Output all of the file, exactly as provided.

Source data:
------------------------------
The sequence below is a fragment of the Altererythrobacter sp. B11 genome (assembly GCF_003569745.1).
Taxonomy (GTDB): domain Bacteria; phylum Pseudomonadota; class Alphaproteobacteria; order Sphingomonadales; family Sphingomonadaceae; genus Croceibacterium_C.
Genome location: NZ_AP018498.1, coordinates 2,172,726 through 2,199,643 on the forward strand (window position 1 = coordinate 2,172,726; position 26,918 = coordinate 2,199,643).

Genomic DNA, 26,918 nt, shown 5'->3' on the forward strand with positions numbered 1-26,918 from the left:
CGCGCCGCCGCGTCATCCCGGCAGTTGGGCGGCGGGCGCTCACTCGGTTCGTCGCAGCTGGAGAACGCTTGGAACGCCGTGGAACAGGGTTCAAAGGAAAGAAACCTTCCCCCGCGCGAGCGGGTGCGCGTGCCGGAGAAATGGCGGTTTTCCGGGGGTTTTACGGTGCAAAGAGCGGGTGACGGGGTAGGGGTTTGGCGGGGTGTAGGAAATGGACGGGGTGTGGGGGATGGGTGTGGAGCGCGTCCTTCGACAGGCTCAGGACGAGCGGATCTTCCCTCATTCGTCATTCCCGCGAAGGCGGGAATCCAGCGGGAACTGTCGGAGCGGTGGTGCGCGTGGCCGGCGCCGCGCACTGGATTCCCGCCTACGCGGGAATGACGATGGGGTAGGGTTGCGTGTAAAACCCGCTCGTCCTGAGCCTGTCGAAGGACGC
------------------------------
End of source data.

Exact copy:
The sequence below is a fragment of the Altererythrobacter sp. B11 genome (assembly GCF_003569745.1).
Taxonomy (GTDB): domain Bacteria; phylum Pseudomonadota; class Alphaproteobacteria; order Sphingomonadales; family Sphingomonadaceae; genus Croceibacterium_C.
Genome location: NZ_AP018498.1, coordinates 2,172,726 through 2,199,643 on the forward strand (window position 1 = coordinate 2,172,726; position 26,918 = coordinate 2,199,643).

Genomic DNA, 26,918 nt, shown 5'->3' on the forward strand with positions numbered 1-26,918 from the left:
CGCGCCGCCGCGTCATCCCGGCAGTTGGGCGGCGGGCGCTCACTCGGTTCGTCGCAGCTGGAGAACGCTTGGAACGCCGTGGAACAGGGTTCAAAGGAAAGAAACCTTCCCCCGCGCGAGCGGGTGCGCGTGCCGGAGAAATGGCGGTTTTCCGGGGGTTTTACGGTGCAAAGAGCGGGTGACGGGGTAGGGGTTTGGCGGGGTGTAGGAAATGGACGGGGTGTGGGGGATGGGTGTGGAGCGCGTCCTTCGACAGGCTCAGGACGAGCGGATCTTCCCTCATTCGTCATTCCCGCGAAGGCGGGAATCCAGCGGGAACTGTCGGAGCGGTGGTGCGCGTGGCCGGCGCCGCGCACTGGATTCCCGCCTACGCGGGAATGACGATGGGGTAGGGTTGCGTGTAAAACCCGCTCGTCCTGAGCCTGTCGAAGGACGC